You will find
this video tutorial easily understandable – and it is educational
rather than promotional. I’ve been careful to use little or no jargon,
but there is still something for everyone in the three main parts:
"Privacy Threats"; "Privacy Solutions"
and "Pitfalls for the Unwary" – the total being
around 50 minutes. There are helpful notes throughout, as well as
graphics where useful.
To watch, you
will need the passphrase – the name of the only US presidential
candidate worth listening to. As long as bandwidth holds up, you
can view it free right here:
Some, who will
have watched the main tutorial, will be seriously considering tech
help. They can email me about the additional 30 minute "Special
Services" video, which is both educational and promotional.
Primarily, this details "The Internet Privacy Package"
– a complete customised privacy solution, which includes some unique
hardware and software as well as consultancy time, technical expertise,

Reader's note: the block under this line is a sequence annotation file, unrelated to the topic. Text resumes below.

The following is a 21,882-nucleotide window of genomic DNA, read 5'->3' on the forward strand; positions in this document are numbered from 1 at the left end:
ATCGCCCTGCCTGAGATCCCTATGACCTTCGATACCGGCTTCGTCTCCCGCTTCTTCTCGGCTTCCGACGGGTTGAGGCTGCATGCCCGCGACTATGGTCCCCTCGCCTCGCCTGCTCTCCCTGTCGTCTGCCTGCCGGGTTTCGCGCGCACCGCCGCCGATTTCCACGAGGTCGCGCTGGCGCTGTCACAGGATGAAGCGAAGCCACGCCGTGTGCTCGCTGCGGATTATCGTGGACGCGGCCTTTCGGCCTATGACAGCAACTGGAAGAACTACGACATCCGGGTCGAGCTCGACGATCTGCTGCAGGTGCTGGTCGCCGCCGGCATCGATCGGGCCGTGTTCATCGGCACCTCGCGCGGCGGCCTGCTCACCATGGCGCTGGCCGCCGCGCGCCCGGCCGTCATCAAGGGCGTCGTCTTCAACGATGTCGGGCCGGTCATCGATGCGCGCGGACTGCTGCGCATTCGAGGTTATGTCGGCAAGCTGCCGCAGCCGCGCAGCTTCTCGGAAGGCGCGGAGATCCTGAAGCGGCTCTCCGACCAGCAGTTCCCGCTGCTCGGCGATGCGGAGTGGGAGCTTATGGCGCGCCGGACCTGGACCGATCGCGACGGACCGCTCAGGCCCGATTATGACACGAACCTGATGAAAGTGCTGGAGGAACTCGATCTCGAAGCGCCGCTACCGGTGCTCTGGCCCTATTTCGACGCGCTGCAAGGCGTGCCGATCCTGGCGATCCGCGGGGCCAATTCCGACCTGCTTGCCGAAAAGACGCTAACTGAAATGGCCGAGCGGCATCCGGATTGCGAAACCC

extensive video tutorials, updates, anonymous third party accounts
It also includes
a summary of the unique "Swiss Gold Storage Solution."
This is in several ways the best facility I know of for smaller
scale storage (<$250k say) or as a privacy conduit to and from
a main depository. It is absolutely non-reportable (even under new
US rules); very inexpensive; high security, etc. etc. This is a
reasonable alternative to registration, wherever you live.
the Privacy Package is not for everyone and while I never accept
personal info or ID (please use first or nickname only) there has
to be an approval process to avoid crooks and the fake personas
of junior snoops with nothing better to do.
This is a time